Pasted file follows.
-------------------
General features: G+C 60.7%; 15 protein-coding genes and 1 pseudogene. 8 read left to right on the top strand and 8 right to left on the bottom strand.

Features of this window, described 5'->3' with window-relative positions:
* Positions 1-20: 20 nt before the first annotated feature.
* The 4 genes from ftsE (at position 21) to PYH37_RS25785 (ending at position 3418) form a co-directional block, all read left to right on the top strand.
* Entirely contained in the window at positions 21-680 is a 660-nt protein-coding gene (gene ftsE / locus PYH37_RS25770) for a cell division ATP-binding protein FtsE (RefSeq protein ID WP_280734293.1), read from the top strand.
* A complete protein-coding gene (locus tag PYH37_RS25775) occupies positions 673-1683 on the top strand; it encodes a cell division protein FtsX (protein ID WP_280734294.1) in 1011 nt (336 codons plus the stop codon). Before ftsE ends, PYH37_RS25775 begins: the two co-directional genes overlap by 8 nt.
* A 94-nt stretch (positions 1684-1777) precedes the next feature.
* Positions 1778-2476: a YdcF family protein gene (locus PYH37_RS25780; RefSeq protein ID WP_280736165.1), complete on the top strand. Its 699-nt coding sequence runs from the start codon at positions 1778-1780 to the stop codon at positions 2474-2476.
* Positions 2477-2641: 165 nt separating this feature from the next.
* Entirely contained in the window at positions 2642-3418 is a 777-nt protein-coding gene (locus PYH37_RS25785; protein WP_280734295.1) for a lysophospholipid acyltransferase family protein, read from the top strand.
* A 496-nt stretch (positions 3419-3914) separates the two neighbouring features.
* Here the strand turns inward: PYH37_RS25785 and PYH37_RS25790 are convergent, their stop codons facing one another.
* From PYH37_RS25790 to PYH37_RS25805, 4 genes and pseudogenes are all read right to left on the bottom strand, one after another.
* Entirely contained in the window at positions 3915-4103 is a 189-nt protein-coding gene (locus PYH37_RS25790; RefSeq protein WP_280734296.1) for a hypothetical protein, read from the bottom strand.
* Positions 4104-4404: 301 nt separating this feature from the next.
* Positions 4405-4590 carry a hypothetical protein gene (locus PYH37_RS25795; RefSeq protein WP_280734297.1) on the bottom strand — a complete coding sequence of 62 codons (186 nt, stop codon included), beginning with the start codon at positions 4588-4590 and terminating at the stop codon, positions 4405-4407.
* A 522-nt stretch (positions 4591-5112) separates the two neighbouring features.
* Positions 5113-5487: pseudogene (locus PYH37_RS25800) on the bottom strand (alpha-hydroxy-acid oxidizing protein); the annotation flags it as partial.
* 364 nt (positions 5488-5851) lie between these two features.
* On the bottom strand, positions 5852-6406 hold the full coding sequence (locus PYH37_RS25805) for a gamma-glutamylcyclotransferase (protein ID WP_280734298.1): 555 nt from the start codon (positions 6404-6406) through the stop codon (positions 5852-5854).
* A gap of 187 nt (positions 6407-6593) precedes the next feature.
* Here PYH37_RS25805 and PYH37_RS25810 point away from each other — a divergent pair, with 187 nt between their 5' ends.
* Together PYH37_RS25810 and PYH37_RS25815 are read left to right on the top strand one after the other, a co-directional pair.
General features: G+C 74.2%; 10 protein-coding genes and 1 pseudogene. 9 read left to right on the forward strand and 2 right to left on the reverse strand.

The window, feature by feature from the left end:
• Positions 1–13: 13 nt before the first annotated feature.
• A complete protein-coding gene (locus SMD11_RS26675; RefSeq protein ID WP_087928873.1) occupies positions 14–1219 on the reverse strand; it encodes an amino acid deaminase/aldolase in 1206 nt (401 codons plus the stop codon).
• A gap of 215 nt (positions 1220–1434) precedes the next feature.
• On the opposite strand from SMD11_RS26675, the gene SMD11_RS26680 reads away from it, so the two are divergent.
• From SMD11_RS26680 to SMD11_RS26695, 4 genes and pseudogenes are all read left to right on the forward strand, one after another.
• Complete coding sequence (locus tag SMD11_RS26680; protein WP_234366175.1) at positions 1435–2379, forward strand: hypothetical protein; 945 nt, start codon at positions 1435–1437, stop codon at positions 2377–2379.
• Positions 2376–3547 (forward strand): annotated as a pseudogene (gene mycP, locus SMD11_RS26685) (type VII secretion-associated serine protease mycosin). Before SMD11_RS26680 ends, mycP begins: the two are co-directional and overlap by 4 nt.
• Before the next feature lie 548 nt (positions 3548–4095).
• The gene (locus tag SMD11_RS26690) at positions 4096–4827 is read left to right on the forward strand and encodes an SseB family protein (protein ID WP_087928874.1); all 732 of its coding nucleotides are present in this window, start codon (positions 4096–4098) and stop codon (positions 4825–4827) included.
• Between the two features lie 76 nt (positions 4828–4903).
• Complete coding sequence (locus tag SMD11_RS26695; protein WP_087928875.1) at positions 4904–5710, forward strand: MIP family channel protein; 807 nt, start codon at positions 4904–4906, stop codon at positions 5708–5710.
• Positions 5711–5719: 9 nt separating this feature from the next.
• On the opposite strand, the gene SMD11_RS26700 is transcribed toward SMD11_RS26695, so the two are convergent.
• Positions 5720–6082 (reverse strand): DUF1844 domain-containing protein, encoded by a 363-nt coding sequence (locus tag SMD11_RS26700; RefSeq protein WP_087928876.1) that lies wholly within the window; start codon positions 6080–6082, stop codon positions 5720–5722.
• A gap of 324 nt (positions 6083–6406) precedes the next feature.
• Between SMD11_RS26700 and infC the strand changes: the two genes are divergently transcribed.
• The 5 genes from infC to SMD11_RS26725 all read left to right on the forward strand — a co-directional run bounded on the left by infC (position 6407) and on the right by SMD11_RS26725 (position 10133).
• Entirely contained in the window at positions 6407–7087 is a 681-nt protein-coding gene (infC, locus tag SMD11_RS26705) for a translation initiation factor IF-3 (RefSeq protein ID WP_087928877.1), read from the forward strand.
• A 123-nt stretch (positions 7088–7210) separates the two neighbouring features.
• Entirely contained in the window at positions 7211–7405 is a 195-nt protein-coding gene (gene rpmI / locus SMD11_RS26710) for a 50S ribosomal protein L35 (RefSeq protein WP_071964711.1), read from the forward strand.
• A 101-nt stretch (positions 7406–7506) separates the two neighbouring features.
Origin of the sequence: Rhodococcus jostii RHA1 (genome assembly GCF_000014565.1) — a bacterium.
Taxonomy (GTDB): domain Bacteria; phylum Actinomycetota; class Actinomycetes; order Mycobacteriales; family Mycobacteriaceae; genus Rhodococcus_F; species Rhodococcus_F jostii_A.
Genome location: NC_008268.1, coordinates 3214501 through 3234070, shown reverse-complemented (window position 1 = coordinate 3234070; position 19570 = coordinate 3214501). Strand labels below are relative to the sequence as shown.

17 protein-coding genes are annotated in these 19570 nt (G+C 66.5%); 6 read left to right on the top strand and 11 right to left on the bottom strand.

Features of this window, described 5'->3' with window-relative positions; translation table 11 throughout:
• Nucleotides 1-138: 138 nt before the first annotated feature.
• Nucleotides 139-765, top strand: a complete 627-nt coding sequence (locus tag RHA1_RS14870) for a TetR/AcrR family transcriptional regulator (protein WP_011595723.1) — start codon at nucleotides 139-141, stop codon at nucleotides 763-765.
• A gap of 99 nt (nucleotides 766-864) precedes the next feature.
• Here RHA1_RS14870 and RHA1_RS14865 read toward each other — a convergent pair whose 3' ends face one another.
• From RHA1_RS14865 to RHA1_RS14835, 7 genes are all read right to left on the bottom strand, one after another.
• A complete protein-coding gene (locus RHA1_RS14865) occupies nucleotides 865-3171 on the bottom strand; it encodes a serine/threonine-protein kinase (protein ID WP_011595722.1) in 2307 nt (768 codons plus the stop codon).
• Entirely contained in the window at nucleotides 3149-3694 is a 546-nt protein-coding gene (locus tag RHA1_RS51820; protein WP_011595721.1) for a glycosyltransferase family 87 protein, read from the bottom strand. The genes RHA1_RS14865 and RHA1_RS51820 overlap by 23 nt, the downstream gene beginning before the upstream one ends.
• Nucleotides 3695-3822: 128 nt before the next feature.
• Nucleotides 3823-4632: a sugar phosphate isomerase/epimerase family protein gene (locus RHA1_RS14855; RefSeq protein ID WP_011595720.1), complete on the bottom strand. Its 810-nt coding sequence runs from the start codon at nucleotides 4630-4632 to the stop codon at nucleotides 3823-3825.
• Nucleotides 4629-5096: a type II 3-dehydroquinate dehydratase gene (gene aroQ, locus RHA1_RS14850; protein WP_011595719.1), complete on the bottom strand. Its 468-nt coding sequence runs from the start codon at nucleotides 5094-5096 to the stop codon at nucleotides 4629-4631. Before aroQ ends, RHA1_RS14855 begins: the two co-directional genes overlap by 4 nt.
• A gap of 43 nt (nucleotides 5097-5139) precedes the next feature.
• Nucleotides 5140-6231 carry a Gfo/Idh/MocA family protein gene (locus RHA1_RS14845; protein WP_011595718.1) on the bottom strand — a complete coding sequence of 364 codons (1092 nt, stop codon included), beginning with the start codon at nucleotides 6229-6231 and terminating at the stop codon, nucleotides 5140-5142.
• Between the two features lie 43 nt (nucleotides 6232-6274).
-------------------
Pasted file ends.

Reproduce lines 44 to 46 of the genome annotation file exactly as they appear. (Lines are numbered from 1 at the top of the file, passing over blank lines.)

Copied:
• A 123-nt stretch (positions 7088–7210) separates the two neighbouring features.
• Entirely contained in the window at positions 7211–7405 is a 195-nt protein-coding gene (gene rpmI / locus SMD11_RS26710) for a 50S ribosomal protein L35 (RefSeq protein WP_071964711.1), read from the forward strand.
• A 101-nt stretch (positions 7406–7506) separates the two neighbouring features.